4. We did not buy these cars to be safe. I daily drive an econobox with more airbags than cylinders

    And before you read my sig and say that it is listed as a daily driver, that is old news. The car is a different color, and I haven't updated that thing in YEARS
  12. I agree 100%, but I also think that if a driver expects the CAR to be crash-worthy, then the problem is the DRIVER. The question of, "is it safe enough to use as a daily driver?" is flat-out ridiculous. How safe is a motorcycle? Yet my co-worker rides his every single day, rain or shine. I bought my car from it's original, 93-year-old owner and it was her only car! Was she THAT good of a driver, or do you think she just may have been more careful? I know full well that attitude is everything, regardless of how many crash videos and horror stories and slanted statistics you see. When I rode street bike, I was always on the defense, there's no such thing as a fender-bender on bikes vs cars accidents. Same with my Mustang, I put too much work into it to see it damaged by some illegal alien in an inunsured Impala, so I'm much more careful than normal. But with my Mazda, who cares? I park close to the store in parking lots, I let my dog ride up front and yes, I am much more care-free in traffic. What's to lose? A $1500 truck? Big deal. Go ahead and pull out in front of me, see if I stop or make the doors of your car touch in the middle. Sad but true. Safe cars are a myth as long as people drive them. I once hit a 16 year old girl (who turned left without looking) head-on at a 70 mph closing speed. I was in my dropped S-10 Blazer, she was in a Subaru Justy. I walked away without a scratch, her passenger had to be carted off in an ambulance. Was either car unsafe? No, hers was nearly new. But in any collision, big car wins, small car loses, period. Safety is as safety does...
  13. What he said. :nice:
  14. 21st Century British version of "Blood on the Highway"

    Actually this was stolen from a post my daughter (known as "cowgirl tink around here) made on another Mustang Board, local to North Carolina. Like her younger sister, my oldest can manipulate her PCS phone at blazing speeds; but she won't, not while driving.

    Below is a link that illustrates her reason why.
    (WARNING: Graphic violence! But make your kids AND YOURSELF watch it anyway. Sometimes a good horror movie can impart an important lesson.)

    My 2 Cents:

    Hmmmmmm all modern "safe" cars; with 3-point harnesses, "crumple zones" and air bags.
    Didn't help much.
    Maybe the OP ("and his brother") should pay closer attention to themselves and their driving habits; as opposed to their vehicles' built-in safety.
    Or troll smoewhere else.

    crapola And please pay attention to your hypothethetical scenarios! What kind of "Remington" are you talking about???? Never mind! If you can't take the forestock off an 870 (or any other firearm, for that matter) without removing chunks of your own flesh; Darwinism is probably gonna take you out of the shooting (and classic car-driving) world LONG before you get this hypothetical first-gen Mustang bought/built!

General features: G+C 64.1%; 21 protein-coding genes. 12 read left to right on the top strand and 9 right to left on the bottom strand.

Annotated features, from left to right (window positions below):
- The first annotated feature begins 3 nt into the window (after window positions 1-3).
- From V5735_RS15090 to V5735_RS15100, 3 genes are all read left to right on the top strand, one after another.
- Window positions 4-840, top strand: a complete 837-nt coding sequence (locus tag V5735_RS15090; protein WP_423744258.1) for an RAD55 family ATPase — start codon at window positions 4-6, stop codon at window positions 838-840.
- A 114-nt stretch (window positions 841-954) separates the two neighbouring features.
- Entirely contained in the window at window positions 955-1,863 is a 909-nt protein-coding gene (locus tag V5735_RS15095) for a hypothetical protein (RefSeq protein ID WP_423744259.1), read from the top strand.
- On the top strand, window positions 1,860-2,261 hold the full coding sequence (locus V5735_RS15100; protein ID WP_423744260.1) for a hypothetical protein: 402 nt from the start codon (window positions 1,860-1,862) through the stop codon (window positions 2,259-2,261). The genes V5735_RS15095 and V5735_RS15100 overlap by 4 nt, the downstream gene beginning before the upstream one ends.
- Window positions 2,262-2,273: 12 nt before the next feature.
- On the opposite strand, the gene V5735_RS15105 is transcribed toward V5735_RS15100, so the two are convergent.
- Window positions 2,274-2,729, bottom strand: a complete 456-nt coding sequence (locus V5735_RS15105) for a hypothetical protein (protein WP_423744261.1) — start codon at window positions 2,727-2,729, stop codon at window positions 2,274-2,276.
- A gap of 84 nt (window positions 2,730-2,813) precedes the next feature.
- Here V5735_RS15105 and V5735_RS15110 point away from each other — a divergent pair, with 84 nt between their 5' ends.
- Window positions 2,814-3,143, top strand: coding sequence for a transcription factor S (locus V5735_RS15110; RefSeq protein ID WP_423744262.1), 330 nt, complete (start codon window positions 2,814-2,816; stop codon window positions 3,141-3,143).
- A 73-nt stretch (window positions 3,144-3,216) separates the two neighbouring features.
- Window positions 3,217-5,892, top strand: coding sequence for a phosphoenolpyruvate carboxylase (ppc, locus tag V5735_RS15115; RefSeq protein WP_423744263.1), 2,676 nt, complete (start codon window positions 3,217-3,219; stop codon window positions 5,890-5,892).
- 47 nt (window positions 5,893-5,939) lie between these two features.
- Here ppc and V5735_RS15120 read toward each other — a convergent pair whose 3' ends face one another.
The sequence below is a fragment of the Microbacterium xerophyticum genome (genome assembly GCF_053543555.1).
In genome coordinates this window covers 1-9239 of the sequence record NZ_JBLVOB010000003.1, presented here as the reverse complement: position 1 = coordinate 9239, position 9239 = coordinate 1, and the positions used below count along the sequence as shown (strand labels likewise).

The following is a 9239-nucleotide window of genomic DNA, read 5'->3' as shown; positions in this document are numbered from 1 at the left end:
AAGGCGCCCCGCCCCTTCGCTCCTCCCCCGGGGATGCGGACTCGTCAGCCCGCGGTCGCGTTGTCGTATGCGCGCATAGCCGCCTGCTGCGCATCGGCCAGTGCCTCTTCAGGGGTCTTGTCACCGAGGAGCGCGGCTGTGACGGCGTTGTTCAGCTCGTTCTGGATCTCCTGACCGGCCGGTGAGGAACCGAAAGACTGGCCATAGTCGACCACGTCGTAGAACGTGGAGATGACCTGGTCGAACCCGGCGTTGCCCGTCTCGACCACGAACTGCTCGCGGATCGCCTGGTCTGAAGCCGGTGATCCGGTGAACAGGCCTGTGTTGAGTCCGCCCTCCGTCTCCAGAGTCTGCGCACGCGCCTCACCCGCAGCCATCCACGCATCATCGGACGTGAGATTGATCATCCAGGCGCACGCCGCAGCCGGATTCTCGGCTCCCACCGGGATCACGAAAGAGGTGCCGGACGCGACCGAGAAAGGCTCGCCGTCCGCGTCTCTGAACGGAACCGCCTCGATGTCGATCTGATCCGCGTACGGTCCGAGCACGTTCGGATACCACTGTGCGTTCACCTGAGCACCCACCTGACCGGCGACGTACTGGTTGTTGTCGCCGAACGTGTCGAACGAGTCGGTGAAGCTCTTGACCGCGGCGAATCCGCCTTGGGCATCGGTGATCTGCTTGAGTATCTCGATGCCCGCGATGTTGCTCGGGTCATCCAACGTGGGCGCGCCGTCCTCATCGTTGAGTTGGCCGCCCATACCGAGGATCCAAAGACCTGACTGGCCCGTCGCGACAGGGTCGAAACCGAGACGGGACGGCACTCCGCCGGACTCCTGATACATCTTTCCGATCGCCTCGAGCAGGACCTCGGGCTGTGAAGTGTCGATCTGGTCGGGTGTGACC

15. You caught me!

    I posted the original thread over 6 months ago, knowing the IIHS would post that video this week, so I could then turn my original query into a flame fest! It was all part of my devious trolling plan.

    Good job detective!

  16. who are you trying to convince? You or him?
    You are not going to change his mind, obviously, he doesn't "get" it. The single best safety device is the DRIVER.....
    air bags don't help if you tumble into the ditch because you are texting.
    ABS doesn't keep you from sliding off the road because you are too stupid to take the rain into account. etc etc etc
    Older cars can be very safe, as can newer cars. All the safety devices in the world won't help a bad driver in a new car as much as PAYING ATTENTION will help a good driver in an old car.
    Obviously some things are out of your control, but it is completely possible to drive for 60-something years and a million miles, as my grandfather did, without a ticket or an accident.
    It is also possible to total 2 cars by the time you are 17, as an old girlfriend did.
    It is up to you.
  17. I love this whole I'm too skilled to get killed logic, where swerving skills trump modern technology!
    If you had the driving skills of the guys on Stangnet.com you wouldn't even need seat belts you ****!
    Manual steering and brakes with drums? No shoulder straps or head rests? Bias-ply tires? No Problem!
    It ain't unsafe at all when you gots Da Stangnet SKillz!!! :rlaugh:

    And I addressed this flawed logic already...
  18. Okay, I'm taking the flame bait.

    I have only been in two accidents in 19 years of driving, and one of them involved my '70 Mustang when I was 16. I nailed a car in the right rear quarter, an '88 Civic sedan, I think. that car had to have the bumper and rear quarter panel replaced. I had a dented bumper and a pushed in top center grille support. '70s have a nice "cow catcher" design up there. Otherwise, my motorcycle-derived, paranoid driving skills have kept me safe.

    There's no way my Mustang will be as safe as my Scion xB if I get into an accident, but it's just about as good at stopping as the Scion and better at accelerating out of trouble. If I really wanted to, and if YOU really wanted to, with metal working skills or help, you could design your own crumple zones and not feel too bad about not keeping a '65 or '66 original. Add 4 or 5 point harnesses, a roll cage inside, and you could design a car that would be safer in some ways than a new Mustang, but wouldn't appeal to the average girlfriend.

    But I'll tell you one thing: I'd rather have a beer with the guy in the top pic than the guy in the bottom pic, hands down.